By repeating this as many times as necessary, you can reach the point of entering your partner without ejaculating. After a few practice sessions, the feeling of knowing how to delay ejaculation may become a habit that no longer requires the squeeze technique.
Medications

Certain antidepressants and topical anesthetic creams are used to treat premature ejaculation. Although none of these drugs is specifically approved by the Food and Drug Administration to treat premature ejaculation, some are used for this purpose. You may need to try different medications or doses before you and your doctor find a treatment that works for you.
Antidepressants

A side effect of certain antidepressants is delayed orgasm. Your doctor may suggest that you take an antidepressant to benefit from this specific side effect. Other side effects of these antidepressants can include nausea, dry mouth, drowsiness and decreased libido.

Your doctor may prescribe one of several selective serotonin reuptake inhibitors (SSRIs), such as sertraline (Zoloft), paroxetine (Paxil) or fluoxetine (Prozac), to help delay ejaculation. It may take up to 10 days for these drugs to take effect.
If the timing of your ejaculation doesn't improve, your doctor may prescribe the tricyclic antidepressant clomipramine (Anafranil), which also has been shown to benefit men with this disorder.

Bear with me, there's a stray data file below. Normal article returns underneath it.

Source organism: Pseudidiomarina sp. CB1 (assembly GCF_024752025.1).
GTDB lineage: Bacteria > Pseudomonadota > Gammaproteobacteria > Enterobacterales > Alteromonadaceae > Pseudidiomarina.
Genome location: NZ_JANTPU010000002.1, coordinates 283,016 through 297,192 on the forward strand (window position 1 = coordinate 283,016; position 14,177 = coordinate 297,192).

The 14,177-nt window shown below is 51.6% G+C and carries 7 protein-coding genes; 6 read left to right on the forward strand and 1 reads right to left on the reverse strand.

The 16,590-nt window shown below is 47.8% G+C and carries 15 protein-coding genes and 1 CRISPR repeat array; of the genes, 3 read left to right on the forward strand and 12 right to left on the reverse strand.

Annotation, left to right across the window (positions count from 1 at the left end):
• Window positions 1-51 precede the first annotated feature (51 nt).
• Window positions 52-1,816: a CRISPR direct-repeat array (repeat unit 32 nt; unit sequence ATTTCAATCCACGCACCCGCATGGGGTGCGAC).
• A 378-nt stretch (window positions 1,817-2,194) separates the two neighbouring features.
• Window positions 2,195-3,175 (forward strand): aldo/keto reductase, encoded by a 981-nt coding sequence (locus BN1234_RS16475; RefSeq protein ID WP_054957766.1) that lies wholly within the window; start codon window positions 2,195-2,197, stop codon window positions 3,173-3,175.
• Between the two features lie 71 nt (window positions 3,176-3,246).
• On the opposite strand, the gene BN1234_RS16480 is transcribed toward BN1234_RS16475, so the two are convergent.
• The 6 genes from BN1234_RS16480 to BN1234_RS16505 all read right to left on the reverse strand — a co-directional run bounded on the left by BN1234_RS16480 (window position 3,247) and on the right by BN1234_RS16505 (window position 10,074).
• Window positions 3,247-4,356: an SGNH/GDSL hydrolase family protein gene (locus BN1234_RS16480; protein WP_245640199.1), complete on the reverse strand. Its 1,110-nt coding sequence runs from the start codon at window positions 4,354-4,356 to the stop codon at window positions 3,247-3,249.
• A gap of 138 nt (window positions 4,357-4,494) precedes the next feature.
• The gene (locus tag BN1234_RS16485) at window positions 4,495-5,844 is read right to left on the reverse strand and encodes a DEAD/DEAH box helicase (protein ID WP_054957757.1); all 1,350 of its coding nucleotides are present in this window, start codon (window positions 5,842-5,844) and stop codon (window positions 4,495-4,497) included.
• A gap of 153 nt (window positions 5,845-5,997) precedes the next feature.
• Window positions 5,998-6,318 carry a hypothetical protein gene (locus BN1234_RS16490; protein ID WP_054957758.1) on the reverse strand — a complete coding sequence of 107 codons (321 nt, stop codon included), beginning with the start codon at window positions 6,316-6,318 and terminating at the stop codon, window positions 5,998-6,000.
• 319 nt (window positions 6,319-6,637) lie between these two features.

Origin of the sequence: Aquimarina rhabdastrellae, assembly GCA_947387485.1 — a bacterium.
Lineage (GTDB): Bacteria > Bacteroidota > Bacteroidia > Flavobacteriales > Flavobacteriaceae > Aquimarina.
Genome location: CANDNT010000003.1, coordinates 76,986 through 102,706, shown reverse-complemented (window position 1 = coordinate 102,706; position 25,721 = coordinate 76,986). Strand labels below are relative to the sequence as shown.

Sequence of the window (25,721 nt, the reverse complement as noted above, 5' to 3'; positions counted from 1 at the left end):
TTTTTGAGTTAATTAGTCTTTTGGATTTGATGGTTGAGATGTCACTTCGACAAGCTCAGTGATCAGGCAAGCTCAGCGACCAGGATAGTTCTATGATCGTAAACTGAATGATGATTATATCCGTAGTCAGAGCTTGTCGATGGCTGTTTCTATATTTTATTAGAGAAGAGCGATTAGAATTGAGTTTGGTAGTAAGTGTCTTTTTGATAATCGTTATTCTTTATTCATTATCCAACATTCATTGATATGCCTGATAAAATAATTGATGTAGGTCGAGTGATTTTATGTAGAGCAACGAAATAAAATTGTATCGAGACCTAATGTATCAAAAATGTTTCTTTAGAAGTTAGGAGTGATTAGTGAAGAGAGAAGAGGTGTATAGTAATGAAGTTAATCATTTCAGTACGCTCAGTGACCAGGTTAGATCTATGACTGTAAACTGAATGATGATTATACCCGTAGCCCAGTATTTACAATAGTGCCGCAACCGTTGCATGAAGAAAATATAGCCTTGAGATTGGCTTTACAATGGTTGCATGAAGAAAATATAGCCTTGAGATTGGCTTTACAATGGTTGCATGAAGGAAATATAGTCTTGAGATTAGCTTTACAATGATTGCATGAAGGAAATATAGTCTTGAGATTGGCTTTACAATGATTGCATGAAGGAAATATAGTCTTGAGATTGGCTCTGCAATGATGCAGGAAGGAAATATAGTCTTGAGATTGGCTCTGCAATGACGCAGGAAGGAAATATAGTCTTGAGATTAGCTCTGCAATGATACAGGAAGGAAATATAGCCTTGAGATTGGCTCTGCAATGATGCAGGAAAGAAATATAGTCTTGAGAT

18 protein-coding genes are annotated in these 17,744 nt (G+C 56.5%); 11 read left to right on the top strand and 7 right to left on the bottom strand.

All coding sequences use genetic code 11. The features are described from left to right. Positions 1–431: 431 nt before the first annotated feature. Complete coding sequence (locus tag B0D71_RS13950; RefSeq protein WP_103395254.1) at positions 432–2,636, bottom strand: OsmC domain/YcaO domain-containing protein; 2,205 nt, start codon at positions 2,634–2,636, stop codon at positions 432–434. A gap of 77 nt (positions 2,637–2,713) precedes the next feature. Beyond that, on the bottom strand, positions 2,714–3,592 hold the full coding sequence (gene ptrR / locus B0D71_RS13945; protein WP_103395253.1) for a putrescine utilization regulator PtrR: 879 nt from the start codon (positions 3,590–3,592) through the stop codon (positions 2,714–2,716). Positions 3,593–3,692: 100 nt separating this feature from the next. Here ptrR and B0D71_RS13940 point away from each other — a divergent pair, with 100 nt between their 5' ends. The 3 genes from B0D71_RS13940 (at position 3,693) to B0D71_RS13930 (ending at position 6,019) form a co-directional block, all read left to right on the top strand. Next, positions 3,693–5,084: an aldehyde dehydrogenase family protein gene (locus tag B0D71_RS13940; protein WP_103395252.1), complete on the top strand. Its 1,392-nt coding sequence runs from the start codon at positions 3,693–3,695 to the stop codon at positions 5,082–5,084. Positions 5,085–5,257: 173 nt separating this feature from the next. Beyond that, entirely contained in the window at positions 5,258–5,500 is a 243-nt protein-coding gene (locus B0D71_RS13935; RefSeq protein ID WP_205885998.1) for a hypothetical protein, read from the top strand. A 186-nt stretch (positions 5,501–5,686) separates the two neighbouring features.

You may not need to take these medications every day to prevent premature ejaculation. Taking a low dose several hours before you plan to have sexual intercourse may be enough to improve your symptoms.

Antidepressants are not approved in the treatment of premature ejaculation. They work by taking advantage of a side effect common to these medications. Talk with your doctor about whether the risk and benefits are worth it in your case.
Topical anesthetic creams

Topical anesthetic creams containing lidocaine or prilocaine dull the sensation on the penis to help delay ejaculation. Applied a short time before intercourse, these creams are wiped off when your penis has lost enough sensation to help you delay ejaculation. A lidocaine-prilocaine spray is currently being studied.

Some men using topical anesthetic creams report reduced sexual pleasure because of lessened sensitivity. Although the cream is wiped off before intercourse, in some studies female partners reported that it also reduced their genital sensitivity and sexual pleasure. In rare cases lidocaine or prilocaine can cause an allergic reaction.
Cognitive behavioral therapy

This approach, also known as counseling or talk therapy, involves talking with a mental health provider about your relationships and experiences. These talk sessions can help you reduce performance anxiety or find effective ways of coping with stress and solving problems. Counseling is most likely to help when it's used in combination with drug therapy.

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Some people have tried yoga as one possible alternative treatment for premature ejaculation. More research is needed to evaluate how well it, or other alternative treatments, might work.